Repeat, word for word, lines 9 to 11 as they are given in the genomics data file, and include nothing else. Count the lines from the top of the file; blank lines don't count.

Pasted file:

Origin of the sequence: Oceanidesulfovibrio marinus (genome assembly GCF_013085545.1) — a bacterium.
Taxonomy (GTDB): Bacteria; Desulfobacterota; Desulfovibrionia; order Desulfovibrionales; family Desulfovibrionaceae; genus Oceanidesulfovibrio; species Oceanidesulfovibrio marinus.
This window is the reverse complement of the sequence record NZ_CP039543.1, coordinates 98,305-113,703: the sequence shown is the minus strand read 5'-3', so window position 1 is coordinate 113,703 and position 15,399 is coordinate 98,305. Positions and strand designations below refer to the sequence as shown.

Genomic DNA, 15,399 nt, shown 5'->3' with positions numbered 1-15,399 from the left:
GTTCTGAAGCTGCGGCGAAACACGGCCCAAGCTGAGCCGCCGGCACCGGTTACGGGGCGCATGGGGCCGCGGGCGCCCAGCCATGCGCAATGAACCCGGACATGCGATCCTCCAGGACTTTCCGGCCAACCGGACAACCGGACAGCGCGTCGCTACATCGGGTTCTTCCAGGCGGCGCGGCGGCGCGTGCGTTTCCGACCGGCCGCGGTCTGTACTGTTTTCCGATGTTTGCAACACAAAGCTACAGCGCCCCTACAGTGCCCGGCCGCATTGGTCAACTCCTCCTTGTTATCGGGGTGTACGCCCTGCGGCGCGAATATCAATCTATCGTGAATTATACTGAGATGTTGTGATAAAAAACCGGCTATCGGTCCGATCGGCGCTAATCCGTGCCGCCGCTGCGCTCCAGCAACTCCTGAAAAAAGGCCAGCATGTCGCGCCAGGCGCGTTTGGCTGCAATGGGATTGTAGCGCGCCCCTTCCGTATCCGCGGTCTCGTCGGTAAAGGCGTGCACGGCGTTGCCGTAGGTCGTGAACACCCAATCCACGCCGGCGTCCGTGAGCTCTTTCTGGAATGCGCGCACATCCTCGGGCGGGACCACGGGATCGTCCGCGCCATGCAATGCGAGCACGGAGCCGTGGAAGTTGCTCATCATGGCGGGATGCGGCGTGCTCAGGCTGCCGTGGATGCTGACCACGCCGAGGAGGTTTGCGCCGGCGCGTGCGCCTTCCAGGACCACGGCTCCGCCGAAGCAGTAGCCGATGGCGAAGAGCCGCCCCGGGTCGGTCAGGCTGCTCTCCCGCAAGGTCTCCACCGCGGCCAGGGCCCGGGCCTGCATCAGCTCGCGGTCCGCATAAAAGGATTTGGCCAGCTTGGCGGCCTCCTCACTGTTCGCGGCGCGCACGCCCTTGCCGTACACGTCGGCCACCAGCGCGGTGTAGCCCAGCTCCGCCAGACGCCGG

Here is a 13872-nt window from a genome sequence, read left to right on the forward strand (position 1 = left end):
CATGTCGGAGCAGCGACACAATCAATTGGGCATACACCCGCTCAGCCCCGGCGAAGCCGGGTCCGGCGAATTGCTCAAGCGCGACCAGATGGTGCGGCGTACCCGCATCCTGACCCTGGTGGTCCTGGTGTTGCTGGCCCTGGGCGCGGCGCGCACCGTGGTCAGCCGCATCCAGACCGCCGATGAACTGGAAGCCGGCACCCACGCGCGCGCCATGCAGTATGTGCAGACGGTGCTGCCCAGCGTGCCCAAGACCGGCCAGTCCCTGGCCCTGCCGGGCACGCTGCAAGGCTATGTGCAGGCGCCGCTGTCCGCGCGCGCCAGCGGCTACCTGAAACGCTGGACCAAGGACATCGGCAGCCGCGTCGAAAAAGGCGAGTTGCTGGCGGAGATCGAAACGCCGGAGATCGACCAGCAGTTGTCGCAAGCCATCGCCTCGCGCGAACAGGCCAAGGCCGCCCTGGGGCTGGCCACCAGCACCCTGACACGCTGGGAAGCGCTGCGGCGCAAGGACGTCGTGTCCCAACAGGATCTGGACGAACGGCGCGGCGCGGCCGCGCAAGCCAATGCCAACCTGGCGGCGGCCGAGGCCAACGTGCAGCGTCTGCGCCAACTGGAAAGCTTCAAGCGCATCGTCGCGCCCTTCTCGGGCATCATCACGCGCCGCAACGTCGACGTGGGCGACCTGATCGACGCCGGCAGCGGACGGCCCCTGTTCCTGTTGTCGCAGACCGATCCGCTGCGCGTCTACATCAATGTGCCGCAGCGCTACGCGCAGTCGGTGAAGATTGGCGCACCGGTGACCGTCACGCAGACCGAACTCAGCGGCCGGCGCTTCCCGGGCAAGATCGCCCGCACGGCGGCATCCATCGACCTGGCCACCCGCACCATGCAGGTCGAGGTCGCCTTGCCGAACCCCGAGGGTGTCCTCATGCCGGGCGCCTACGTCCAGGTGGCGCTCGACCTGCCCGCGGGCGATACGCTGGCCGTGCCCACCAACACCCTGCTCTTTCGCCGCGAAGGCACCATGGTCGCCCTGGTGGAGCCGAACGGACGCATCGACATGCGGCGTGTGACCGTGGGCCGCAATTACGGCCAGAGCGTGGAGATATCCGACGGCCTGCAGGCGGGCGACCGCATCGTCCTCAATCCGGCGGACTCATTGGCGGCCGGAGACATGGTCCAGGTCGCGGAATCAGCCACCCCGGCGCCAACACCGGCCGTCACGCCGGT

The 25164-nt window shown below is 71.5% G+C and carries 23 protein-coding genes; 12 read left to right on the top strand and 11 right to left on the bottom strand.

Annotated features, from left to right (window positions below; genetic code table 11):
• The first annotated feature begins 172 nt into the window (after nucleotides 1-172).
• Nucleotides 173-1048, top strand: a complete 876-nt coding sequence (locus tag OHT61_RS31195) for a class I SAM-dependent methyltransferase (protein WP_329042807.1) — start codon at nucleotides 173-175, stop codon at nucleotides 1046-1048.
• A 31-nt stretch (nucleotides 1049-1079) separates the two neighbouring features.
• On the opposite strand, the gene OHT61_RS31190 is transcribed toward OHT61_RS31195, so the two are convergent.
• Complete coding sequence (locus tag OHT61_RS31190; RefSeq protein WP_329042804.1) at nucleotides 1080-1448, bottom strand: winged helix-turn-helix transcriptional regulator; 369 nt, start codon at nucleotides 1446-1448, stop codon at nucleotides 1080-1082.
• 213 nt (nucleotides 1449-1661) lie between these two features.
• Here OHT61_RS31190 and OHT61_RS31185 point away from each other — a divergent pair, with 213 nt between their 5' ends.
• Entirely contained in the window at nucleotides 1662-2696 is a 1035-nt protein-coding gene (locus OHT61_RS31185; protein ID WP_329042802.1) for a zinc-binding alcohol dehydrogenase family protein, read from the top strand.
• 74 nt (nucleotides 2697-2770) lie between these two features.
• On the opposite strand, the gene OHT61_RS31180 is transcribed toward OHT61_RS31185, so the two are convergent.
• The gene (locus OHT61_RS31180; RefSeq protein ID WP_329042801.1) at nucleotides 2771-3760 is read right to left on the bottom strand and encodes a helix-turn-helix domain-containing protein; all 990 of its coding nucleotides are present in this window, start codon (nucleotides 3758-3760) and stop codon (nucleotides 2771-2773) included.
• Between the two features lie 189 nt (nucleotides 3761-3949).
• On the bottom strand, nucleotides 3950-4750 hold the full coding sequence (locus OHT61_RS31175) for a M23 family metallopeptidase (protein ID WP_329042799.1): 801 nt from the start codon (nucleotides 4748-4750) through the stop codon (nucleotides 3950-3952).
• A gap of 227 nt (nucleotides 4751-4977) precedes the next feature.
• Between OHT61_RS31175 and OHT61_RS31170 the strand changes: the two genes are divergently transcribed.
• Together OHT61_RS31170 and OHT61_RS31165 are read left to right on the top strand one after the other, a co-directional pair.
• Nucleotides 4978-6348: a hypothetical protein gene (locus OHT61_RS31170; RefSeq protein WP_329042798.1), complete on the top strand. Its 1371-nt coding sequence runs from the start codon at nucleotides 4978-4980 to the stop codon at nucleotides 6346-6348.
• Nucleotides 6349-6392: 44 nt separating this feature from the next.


Annotated features, from left to right (window positions below; genetic code table 11):
• The first annotated feature begins 172 nt into the window (after nucleotides 1-172).
• Nucleotides 173-1048, top strand: a complete 876-nt coding sequence (locus tag OHT61_RS31195) for a class I SAM-dependent methyltransferase (protein WP_329042807.1) — start codon at nucleotides 173-175, stop codon at nucleotides 1046-1048.